The Maturing Indian SaaS Landscape: Key Highlights from ‘India SaaS Report’ by Bain & Co
The software-as-a-service (SaaS) industry in India is on the cusp of unlocking a $1 trillion opportunity within the next 10 years.
As the SaaS landscape matures in India, we are seeing increased investor activity across early-stage as well as later-stage SaaS companies.
Recently, Bain & Company released a comprehensive report on the Indian SaaS system. The report titled “India SaaS Report 2021” talks about the next wave of SaaS companies in India.
So, in this article, we’ll discuss the key highlights from the report to give you an overview of the ever-evolving landscape of Indian SaaS companies.
An overview of the Indian SaaS landscape
As per the report, the investment in Indian SaaS companies increased by 170% in 2021, reaching roughly $4.5 billion.
Heightened investor activity has led to an 85% increase in the average value of the seed round in early-stage companies. Similarly, for late-stage SaaS companies, there has been a 20% increase in the average value of Series D+ funding rounds.
In 2021, India had 35 SaaS companies with $20 million+ annual recurring revenue (ARR). This equates to a 7-fold increase in the last 5 years.
There are 4 ways in which value creation is taking place in Indian SaaS companies –
Increased exits – From 2018 to 2021, the number of Indian SaaS exits increased by 100%. The number of exits grew from 6 to 12, with Freshworks’ IPO a particular high point.
Better capital efficiency – Indian SaaS companies have impressive ARR-to-funding ratios. Some of these companies even outperformed many global SaaS players in 2021.
Talent pool creation – Indian SaaS companies currently employ more than 62,000 people in India. This large talent pool has professionals with SaaS-relevant skills.
Cascading – There are more than 250 new Indian SaaS companies that have been formed by former employees of Indian SaaS companies. This cascade effect has led to the employment of more than 5000 employees.
When it comes to classifying the Indian SaaS ecosystem, there are 3 major archetypes. Those are –
Horizontal business software – It includes some noteworthy themes like enterprise collaboration, HR tech, conversational AI, and events tech.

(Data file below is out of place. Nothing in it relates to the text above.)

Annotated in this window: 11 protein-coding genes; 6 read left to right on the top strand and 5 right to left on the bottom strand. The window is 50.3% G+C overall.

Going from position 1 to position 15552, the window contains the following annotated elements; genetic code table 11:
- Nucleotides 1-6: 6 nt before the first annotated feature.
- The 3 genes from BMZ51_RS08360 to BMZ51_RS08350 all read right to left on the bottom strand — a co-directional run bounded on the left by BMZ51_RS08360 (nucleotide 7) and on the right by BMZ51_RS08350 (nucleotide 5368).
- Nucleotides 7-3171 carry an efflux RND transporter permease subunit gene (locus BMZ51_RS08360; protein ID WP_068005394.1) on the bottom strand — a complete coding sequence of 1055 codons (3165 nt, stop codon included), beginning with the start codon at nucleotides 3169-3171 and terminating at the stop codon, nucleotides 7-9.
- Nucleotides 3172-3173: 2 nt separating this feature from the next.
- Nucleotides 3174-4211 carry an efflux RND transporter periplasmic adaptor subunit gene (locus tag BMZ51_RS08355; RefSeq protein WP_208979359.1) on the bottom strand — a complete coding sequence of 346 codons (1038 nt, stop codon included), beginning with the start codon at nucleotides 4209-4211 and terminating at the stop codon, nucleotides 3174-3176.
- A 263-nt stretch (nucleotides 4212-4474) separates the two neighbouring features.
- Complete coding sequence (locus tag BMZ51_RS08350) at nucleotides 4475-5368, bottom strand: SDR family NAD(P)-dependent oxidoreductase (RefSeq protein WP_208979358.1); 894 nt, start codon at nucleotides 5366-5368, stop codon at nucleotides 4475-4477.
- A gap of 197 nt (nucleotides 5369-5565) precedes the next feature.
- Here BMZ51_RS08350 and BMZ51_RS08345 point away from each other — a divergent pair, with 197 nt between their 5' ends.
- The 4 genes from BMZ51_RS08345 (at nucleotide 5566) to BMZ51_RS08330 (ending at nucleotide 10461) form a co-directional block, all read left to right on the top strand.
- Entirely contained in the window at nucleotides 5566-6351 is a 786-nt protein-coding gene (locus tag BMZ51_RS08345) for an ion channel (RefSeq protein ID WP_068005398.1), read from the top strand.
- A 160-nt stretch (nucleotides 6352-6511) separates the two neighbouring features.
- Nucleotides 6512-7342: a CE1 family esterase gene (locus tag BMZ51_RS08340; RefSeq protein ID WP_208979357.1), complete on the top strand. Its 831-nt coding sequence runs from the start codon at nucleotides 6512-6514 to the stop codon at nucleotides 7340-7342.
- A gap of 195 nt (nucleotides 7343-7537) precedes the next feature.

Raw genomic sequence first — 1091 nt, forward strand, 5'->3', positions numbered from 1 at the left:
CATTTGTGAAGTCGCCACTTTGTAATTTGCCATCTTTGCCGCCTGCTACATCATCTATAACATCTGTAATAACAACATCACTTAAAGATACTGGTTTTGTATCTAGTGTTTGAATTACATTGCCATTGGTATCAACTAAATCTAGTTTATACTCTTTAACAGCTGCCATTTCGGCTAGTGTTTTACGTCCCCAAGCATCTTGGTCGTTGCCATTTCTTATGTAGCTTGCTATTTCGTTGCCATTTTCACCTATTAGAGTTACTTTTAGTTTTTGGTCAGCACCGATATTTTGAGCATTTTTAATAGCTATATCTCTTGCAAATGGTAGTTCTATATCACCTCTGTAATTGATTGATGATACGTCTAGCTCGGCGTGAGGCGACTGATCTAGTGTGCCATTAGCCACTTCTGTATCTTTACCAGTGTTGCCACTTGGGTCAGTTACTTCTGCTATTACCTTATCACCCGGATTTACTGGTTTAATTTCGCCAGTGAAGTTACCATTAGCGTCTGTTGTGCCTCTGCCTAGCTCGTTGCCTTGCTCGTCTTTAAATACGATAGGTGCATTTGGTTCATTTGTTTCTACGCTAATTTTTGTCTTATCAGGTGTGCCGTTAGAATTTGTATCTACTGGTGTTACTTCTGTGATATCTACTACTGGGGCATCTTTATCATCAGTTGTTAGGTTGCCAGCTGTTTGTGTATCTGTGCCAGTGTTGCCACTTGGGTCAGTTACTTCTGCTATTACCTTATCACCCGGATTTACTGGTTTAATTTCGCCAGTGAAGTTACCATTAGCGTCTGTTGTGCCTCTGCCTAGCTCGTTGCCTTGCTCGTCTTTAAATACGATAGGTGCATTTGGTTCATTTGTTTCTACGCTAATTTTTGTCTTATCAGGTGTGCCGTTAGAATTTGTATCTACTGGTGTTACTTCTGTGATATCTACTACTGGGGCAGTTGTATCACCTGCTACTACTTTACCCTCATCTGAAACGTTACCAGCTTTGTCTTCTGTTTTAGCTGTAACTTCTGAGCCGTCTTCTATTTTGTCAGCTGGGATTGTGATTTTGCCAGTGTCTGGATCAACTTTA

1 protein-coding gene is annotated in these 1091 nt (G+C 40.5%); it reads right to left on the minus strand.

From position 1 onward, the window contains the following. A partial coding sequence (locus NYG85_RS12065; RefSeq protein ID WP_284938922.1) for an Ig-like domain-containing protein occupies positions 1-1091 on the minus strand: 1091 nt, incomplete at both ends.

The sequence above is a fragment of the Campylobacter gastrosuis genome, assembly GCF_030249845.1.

Horizontal infrastructure software – It includes themes like cybersecurity, DevOps, data management, and data observability.
Vertical business software – It includes EdTech, healthcare, logistics tech, and eCommerce enablement.
Among these 3 subsegments, horizontal business software is the largest. It accounts for more than half of all SaaS funding in India. However, in the vertical business software, we have seen a 100% year-over-year growth which is quite impressive.
Here’s another interesting statistic – Due to the growing investor activity in the Indian SaaS ecosystem, the segment is poised to reach $30 billion revenue by 2025, capturing 8-9% of the global SaaS market.
All in all, the Indian SaaS industry is looking like a flourishing ecosystem.
Key characteristics of Indian SaaS companies
The report highlights the following key characteristics of Indian SaaS founders and their winning SaaS companies –
Winning approach – Indian SaaS founders have been investing time in achieving the right product-market fit, optimizing pricing, and maintaining a strong focus on customer success.
Vision – Having a differentiated product vision along with a well-defined strategy.
Global organizations – Setting up global organizations with a culture of strong teamwork and innovation.
As per the report, Indian SaaS companies have the following three focus areas that they consistently pay attention to –
Pricing and packaging – To serve a wide range of customer segments and increase profit in each price segment.
Entering adjacent markets – To drive growth across products and geographies.
Setting up efficient sales channels – To expand into new customer segments and geographies, and improve scaling efficiency.
Ecosystem enablers in India
India has a thriving ecosystem of SaaS enablers. These include investors (domestic and global), various incubators and accelerators, and numerous events or initiatives sponsored by communities like NASSCOM.
These enablers can take several initiatives to strengthen India’s SaaS ecosystem. Here’s how –
The government can simplify regulations related to IPOs as well as taxation. It can also play a role in training talent.
Investors can help SaaS founders by offering them mentorship along with funding. They can play an important role in improving products, creating sales strategies, and giving a push to hiring.
Founders can share knowledge with other SaaS founders and focus on networking to help one another grow.
Corporates can provide funds and offer mentorship to Indian SaaS companies.
Educational institutions can focus on incorporating vocational training to develop talent with relevant skills.
One can also look at countries like US and Canada for inspiration since they have successfully implemented such initiatives to support SaaS growth.
India already has one of the top 5 startup ecosystems in the world. So, with the help of these enablers, we can expect ample growth in the future for this already maturing SaaS ecosystem.
With growing investor support, Indian SaaS companies are poised to compete with global SaaS players within the next few years. However, it will be critical for companies to focus on improving talent in order to meet the talent demand-supply gap.
India should increasingly focus on skilling graduates with relevant skills as well as reskilling the existing talent pool to equip them for an evolving workplace.
Going forward, India has the potential to establish itself as a true SaaS leader with a specific niche in horizontal infrastructure software and vertical business software.
To read more such insightful articles, check out Dresma’s blogs.